By concentrating on seven specific decades, it's far easier to give audiences a clear picture of the evolution of classical music, Finckel observed. "It's not the whole pie, but it's seven very delicious slices, each one with its own flavor," he said. "I think these seven decades have contributed to the strength of that house of chamber music that we're building. Each of these decades has its own room. It just makes the structure itself stronger and more interesting and more enjoyable."
What sets Music@Menlo apart from other summer festivals is its education component, not only with a lecture series but with master classes, informal Café Conversations and a series of Carte Blanche concerts in which the artists curate their own programs. In addition, the festival hosts a Chamber Music Institute and international program, training pre-professional musicians as well as talented children, offering them an opportunity to learn and perform with professionals. In the Aug. 2 Overture Concert, 11 students in the festival's international program will perform pieces by Beethoven, Brahms and César Franck with the festival's main-stage artists.
Violinist Arnaud Sussmann, who is also associate director of Menlo's international program, emphasized the festival's educational component.
"I've been going there for 10 years and I can't tell you how many summers I've been blown away by what I've learned," he said. "Most festivals you go, perform and have a wonderful time. At Menlo you really go to learn something extra."
In terms of performing, Sussmann will fiddle in O'Connor's "Jig" and play viola, not his usual instrument, in a Mendelssohn string quartet. He will also play second violin in Korngold's piano quintet, a challenging piece with intricate rhythms he will be performing for the first time.
But beyond performing, he said, "teaching is another huge passion of mine." He sees his mission as mentoring talented young musicians just as he was mentored when he left France at age 15 to study at Juilliard with Itzhak Perlman, whom he refers to as "my teacher, Mr. Perlman."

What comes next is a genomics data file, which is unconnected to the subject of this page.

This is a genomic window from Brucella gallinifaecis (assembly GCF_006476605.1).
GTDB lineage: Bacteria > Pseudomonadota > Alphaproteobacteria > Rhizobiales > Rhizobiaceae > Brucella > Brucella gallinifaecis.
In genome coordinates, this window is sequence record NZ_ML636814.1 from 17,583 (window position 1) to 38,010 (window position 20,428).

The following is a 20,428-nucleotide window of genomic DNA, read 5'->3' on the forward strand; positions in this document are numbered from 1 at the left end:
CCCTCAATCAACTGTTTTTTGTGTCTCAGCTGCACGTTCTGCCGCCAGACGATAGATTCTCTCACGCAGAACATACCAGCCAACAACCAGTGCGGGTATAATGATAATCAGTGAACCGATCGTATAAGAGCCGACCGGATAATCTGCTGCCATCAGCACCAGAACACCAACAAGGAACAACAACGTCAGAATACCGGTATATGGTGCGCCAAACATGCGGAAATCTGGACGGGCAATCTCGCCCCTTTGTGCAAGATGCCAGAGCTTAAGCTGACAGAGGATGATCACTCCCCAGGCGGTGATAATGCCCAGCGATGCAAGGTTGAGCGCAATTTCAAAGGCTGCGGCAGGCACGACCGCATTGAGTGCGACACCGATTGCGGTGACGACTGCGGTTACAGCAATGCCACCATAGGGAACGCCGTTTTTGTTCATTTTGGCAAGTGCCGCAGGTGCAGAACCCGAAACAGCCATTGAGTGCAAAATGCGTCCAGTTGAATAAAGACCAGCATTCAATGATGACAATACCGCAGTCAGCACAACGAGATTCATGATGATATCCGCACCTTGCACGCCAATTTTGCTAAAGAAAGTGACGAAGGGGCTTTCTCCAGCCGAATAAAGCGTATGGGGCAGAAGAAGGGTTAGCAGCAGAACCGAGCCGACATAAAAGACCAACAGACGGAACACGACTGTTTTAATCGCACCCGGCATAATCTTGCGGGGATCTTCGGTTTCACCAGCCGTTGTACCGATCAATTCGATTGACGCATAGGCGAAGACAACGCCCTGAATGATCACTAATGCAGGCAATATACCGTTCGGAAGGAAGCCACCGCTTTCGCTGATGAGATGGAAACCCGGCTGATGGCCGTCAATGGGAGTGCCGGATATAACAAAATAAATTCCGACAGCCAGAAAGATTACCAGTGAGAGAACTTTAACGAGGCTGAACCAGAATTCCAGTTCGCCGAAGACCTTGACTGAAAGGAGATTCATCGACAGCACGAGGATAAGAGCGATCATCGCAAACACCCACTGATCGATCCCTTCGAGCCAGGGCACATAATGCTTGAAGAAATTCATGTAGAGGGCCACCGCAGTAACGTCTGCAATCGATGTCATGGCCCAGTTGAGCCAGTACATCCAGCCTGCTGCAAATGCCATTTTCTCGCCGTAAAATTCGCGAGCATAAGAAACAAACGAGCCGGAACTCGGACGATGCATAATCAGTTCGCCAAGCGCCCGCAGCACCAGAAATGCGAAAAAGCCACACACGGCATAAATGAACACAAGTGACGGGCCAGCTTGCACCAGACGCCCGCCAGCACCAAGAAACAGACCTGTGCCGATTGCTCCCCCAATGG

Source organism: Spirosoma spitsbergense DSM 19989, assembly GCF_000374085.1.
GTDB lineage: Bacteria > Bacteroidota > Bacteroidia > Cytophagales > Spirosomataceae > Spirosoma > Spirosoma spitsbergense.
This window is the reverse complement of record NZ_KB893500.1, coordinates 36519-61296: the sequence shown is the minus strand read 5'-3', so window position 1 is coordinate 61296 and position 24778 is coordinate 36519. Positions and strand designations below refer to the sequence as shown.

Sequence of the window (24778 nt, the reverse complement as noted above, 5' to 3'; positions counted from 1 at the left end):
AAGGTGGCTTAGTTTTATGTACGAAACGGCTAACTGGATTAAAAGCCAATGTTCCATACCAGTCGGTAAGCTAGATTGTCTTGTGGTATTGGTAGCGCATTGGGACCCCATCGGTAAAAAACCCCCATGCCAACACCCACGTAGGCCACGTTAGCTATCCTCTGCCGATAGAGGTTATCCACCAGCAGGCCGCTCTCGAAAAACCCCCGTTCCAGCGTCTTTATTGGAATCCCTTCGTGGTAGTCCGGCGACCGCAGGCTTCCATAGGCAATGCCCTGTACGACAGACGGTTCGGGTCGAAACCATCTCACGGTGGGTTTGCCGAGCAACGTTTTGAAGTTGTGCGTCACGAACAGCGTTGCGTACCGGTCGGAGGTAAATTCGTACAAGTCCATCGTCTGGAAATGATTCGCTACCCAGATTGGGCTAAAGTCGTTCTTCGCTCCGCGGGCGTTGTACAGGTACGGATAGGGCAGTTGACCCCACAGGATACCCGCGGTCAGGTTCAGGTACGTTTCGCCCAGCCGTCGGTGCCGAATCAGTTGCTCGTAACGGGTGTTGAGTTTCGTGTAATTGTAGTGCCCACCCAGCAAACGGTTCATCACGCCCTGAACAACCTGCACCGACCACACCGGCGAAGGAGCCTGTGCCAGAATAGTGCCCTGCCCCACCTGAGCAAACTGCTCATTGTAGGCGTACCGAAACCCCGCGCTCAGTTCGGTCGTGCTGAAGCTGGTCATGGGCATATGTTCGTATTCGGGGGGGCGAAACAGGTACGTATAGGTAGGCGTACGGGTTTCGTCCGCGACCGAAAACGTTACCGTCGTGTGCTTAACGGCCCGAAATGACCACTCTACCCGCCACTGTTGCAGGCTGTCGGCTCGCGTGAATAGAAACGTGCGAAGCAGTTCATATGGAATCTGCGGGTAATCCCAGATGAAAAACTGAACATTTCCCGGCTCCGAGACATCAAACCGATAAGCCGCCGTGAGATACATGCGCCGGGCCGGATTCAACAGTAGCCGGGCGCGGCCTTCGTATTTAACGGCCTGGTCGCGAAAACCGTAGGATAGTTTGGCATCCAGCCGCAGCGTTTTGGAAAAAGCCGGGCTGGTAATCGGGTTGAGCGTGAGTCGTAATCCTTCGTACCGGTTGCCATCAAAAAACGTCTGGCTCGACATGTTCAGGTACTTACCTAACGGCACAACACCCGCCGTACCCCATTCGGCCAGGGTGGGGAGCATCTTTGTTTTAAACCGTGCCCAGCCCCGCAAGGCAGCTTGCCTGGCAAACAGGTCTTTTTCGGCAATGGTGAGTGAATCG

These days, Sussmann is passing those lessons on, not only at Menlo, but at Stony Brook University on Long Island. "One of the most beautiful things about what we do in this music world, or in the art world, is that the skills we learn cannot be just passed on through a book. You need a mentor. You need someone who is going to pass on the information that was passed on to them through their mentor.
"Teaching really helps your own playing, because you have to sit back and analyze things and listen from the outside," Sussmann said. "If you're a great teacher ... hopefully, you can apply (those lessons from listening) in your own playing."
Acquiring new audiences for classical concerts is a perennial concern. Sussmann, 34, uses social media to reach out. In addition, running the summer program for young musicians with pianist and educator Gilbert Kalish is heartening.
"Every time I go to Menlo, I feel better about the future of classical music, when you see the level the dedication the artistry of the young musicians we see there," he said. "Music@Menlo becomes its own enclave, idealistic world for a few weeks and it's all because of the genius of David and Wu Han."
Both Wu Han and Finckel said education has been a central part of Menlo's mission from its inception -- not simply through mentoring new generations but by opening audiences to music they may not know.
"If you look back on Music@Menlo on the internet, you would see 17 years of education-centric and performance-centric programs," said Wu Han. "We're not just looking at music that is pleasing but music that is meaningful."
Freelance writer Janet Silver Ghent can be emailed at email@example.com.
What: Music@Menlo Chamber Music Festival and Institute.
Where: Center for Performing Arts at Menlo-Atherton, 555 Middlefield Road, Atherton; and Menlo School, 50 Valparaiso Ave., Atherton.
When: Friday, July 12, to Saturday, Aug. 3.
Cost: $34-$84 per concert, $15-$35 for patrons under 30, with some free events.
Info: Go to Music@Menlo.